blende (n.) Look up blende at
an ore of zinc and other metals, 1680s, from German Blende, a back-formation from blenden "to blind, deceive" (see blind (adj.)). Said by German sources to be so called because it resembles lead but does not yield any.
blender (n.) Look up blender at
person or thing that blends, 1872 (as a type of artist's brush), agent noun from blend (v.). As a type of electric-powered food processor, from 1942.
blenny (n.) Look up blenny at
type of small fish, 1774, from Latin blennius (in Pliny), from Greek blennos, from blenna "slime, mucus," from PIE *mled-sno-, suffixed form of root *mel- (1) "soft." The fish so called from the coating on its scales.
blepharoplasty (n.) Look up blepharoplasty at
"surgical operation of making a new eyelid from transplanted skin," 1839, from blepharo-, from Greek blepharon "eyelid" (related to blepein "to look, see") + -plasty.
bless (v.) Look up bless at
Old English bletsian, bledsian, Northumbrian bloedsian "to consecrate by a religious rite, make holy, give thanks," from Proto-Germanic *blodison "hallow with blood, mark with blood," from *blotham "blood" (see blood (n.)). Originally a blood sprinkling on pagan altars.

This word was chosen in Old English bibles to translate Latin benedicere and Greek eulogein, both of which have a ground sense of "to speak well of, to praise," but were used in Scripture to translate Hebrew brk "to bend (the knee), worship, praise, invoke blessings." L.R. Palmer ("The Latin Language") writes, "There is nothing surprising in the semantic development of a word denoting originally a special ritual act into the more generalized meanings to 'sacrifice,' 'worship,' 'bless,' " and he compares Latin immolare (see immolate).

The meaning shifted in late Old English toward "pronounce or make happy, prosperous, or fortunate" by resemblance to unrelated bliss. Meaning "invoke or pronounce God's blessing upon" is from early 14c. No cognates in other languages. Related: Blessed; blessing.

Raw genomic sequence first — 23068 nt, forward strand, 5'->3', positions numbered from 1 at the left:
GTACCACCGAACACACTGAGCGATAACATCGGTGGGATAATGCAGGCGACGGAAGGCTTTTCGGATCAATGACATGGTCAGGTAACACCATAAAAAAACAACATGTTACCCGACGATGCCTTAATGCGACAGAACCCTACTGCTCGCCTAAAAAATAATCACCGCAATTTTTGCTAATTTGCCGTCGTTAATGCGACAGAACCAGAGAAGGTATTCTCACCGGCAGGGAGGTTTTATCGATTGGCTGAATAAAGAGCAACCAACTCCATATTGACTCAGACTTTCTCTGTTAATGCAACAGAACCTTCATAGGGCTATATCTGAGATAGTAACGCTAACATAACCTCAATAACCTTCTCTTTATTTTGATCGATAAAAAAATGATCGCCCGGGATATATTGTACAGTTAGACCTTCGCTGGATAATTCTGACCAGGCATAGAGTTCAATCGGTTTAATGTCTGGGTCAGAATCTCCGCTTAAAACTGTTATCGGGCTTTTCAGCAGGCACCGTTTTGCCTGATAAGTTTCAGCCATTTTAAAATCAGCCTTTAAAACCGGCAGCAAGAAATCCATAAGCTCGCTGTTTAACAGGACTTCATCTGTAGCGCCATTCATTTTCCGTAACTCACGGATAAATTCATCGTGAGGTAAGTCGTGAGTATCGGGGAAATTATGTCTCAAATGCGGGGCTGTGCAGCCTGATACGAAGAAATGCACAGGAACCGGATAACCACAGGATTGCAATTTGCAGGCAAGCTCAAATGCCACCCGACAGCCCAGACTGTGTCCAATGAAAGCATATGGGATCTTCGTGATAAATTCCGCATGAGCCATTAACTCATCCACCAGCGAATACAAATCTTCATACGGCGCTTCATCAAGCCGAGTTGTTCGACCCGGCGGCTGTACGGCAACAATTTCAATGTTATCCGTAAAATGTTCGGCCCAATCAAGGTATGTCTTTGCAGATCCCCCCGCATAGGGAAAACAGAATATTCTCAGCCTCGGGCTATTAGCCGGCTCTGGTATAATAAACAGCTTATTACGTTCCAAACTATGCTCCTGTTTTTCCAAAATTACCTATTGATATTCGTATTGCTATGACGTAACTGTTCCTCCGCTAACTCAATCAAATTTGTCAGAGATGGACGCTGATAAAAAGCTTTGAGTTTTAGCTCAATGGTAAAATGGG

blessed (adj.) Look up blessed at
late 12c., "supremely happy," also "consecrated, holy" (c. 1200), past participle adjective from bless (v.). Reversed or ironic sense of "cursed, damned" is recorded from 1806. Related: Blessedly; blessedness.
blessing (n.) Look up blessing at
Old English bletsunga, bledsunge, verbal noun from bless. Meaning "a gift from God, temporal or spiritual benefit" is from mid-14c. In sense of "religious invocation before a meal" it is recorded from 1738. Phrase blessing in disguise is recorded from 1746.
blest Look up blest at
alternative (contracted) past tense and past participle of bless.
bleu Look up bleu at
French form of blue (1), used from c. 1890 in names of various French blue cheeses (French fromage bleu) marketed in Britain and U.S.
blew Look up blew at
Old English bleow, past tense of blow (v.1).
blight (n.) Look up blight at
1610s, origin obscure; according to OED it emerged into literary speech from the talk of gardeners and farmers. It is perhaps from Old English blæce, blæcðu, a scrofulous skin condition and/or from Old Norse blikna "become pale" (from the group including bleach, bleak, etc.). Used in a general way of agricultural diseases, sometimes with suggestion of "invisible baleful influence;" hence figurative sense of "anything which withers hopes or prospects or checks prosperity" (1660s). Compare slang blighter. Urban blight "condition of disrepair and poverty in a previously thriving part of a city" attested by 1935.
blight (v.) Look up blight at
"afflict with blight, cause to wither or decay," 1660s (implied in blighted), from blight (n.). Figurative sense of "exert a baleful influence on" is by 1712. Related: Blighted; blighting.
blighter (n.) Look up blighter at
1769, "thing which blights," agent noun from blight (v.). British colloquial sense of "contemptible person" (often jocular) is recorded from 1896.
blimey Look up blimey at
by 1889, probably a corruption of (God) blind me! First attested in a slang dictionary which defines it as "an apparently meaningless, abusive term."
blimp (n.) Look up blimp at
"non-rigid airship," 1916, of obscure origin, with many claimants (even J.R.R. Tolkien had a guess at it). "One of the weird coinages of the airmen" [Weekley]. Common theory (which dates to 1919) is that it is from designers' prototype nickname Type B-limp, in the sense of "without internal framework," as opposed to Type A-rigid; thus see limp (adj.), but references are wanting. There apparently was a type b in the U.S. military's development program for airships in World War I.
blind (v.) Look up blind at
"make blind, deprive of sight," early 13c., from Old English blendan "to blind, deprive of sight; deceive," from Proto-Germanic *blandjan (source also of Old Frisian blinda, Dutch blinden, Old High German blinden "become blind;" Danish blinde, Gothic gablindjan "make blind"), perhaps, via notion of "to make cloudy, deceive," from an extended Germanic form of the PIE root *bhel- (1) "to shine, flash, burn (see blind (adj.)). Form influenced in Middle English by the adjective. Related: Blinded; blinding.